German prosecutors said Thursday they were investigating three employees of car parts maker Bosch over involvement in Volkswagen's diesel emissions cheating scandal.
The probes focus on "initial suspicion of aiding and abetting fraud in connection with possible manipulation of emissions treatment in Volkswagen vehicles," said a spokesman for prosecutors in Stuttgart, southwest Germany.
All of the accused are managers, with the highest-ranking of the three a member of Bosch's middle management, he added.
Until Thursday's announcement, the investigation had been directed against persons unknown at the firm.
A Bosch spokesman said the firm was "cooperating unreservedly" with investigating authorities, but refused to comment on the details of the case while the probe remains open.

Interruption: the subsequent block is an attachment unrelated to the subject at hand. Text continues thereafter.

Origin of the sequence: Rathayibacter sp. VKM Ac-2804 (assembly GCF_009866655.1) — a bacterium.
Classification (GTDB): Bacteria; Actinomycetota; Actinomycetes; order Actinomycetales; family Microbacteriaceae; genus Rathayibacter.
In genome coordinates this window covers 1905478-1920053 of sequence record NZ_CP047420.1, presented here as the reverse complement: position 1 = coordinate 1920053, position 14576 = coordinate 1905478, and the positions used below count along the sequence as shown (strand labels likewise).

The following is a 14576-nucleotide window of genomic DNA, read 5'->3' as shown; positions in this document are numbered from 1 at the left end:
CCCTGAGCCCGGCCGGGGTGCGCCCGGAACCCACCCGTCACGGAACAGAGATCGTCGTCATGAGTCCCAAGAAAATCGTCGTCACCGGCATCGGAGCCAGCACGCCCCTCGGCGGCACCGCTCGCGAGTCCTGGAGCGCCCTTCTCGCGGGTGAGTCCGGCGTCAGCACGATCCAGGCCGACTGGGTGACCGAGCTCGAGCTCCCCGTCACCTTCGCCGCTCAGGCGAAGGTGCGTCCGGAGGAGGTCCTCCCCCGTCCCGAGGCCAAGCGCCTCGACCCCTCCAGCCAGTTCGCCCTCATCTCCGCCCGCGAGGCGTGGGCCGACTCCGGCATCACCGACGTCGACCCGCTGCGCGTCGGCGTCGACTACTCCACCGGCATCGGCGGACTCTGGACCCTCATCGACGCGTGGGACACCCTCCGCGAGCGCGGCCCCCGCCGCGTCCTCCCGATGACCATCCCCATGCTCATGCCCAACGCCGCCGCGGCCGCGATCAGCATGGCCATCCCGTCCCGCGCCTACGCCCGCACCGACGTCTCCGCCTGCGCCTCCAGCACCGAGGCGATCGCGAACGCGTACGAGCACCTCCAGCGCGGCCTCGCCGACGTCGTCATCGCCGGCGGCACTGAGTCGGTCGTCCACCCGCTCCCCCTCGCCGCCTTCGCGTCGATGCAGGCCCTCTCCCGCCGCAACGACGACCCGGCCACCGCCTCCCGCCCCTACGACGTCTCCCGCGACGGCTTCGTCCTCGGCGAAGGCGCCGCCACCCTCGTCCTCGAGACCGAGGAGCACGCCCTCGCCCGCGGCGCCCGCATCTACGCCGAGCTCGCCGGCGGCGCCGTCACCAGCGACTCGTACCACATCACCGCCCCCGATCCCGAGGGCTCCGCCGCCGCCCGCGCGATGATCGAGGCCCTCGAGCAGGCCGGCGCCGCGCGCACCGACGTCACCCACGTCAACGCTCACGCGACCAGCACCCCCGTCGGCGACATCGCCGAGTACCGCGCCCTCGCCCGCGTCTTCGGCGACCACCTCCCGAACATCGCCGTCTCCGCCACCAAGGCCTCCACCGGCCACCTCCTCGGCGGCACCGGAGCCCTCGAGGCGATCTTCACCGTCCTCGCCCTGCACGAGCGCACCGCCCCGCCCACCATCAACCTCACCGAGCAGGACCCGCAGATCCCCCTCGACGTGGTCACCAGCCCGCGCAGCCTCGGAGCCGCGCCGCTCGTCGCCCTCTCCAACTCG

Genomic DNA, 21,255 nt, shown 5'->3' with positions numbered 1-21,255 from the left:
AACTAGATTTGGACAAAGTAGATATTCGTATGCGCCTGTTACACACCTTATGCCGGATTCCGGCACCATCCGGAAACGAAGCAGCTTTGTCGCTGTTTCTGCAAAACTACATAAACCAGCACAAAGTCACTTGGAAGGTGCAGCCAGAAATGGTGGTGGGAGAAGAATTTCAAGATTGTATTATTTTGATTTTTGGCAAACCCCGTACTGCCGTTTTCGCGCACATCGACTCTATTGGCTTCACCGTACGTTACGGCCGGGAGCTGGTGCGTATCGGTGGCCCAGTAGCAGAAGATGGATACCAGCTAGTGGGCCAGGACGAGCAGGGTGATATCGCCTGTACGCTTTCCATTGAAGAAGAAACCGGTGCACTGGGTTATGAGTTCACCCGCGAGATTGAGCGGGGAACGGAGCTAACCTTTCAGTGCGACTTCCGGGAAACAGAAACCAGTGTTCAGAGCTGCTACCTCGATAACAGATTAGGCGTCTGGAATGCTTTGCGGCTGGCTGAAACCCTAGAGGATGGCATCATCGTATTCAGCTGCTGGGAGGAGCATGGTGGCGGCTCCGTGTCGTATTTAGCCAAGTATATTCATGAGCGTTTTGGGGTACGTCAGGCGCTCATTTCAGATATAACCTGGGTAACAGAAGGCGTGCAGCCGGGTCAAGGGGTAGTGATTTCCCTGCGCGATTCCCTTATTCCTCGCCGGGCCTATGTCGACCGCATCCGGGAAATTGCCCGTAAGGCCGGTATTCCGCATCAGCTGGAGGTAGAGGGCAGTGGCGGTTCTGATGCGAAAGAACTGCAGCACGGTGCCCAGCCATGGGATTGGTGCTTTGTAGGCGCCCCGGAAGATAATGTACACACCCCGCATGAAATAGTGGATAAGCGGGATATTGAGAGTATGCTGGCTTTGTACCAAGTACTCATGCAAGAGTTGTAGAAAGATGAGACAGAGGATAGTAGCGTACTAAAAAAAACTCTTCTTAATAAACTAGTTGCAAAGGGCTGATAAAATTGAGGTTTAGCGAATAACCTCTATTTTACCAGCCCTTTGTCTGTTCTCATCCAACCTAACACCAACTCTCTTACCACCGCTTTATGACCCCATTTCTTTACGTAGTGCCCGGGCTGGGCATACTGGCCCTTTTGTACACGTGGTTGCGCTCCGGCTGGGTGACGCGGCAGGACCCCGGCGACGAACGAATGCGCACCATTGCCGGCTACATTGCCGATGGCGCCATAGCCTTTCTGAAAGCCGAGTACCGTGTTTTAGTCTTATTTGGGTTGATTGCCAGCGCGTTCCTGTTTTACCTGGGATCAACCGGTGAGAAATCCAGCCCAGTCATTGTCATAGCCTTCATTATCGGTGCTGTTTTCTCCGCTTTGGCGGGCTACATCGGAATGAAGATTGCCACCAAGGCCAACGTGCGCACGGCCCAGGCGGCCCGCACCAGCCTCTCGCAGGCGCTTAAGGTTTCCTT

Privately-owned Bosch is the world's largest car components supplier, favoured by German manufacturers, and employs some 390,000 people.
Volkswagen admitted in 2015 to installing so-called "defeat devices" in 11 million vehicles worldwide, designed to lower harmful emissions during regulatory tests but not in real on-road driving.
Bosch has so far acknowledged only that it provided elements of the software used in the cheating to Volkswagen, and has yet to complete an internal investigation launched soon after the scandal broke.
The Stuttgart-based group agreed in February to pay more than $300 million in compensation to American plaintiffs over "dieselgate" -- without admitting criminal responsibility.
Prosecutors also confirmed Thursday that they were investigating persons unknown at Bosch over a case of suspected emissions cheating in diesel vehicles built by Mercedes-Benz owner Daimler.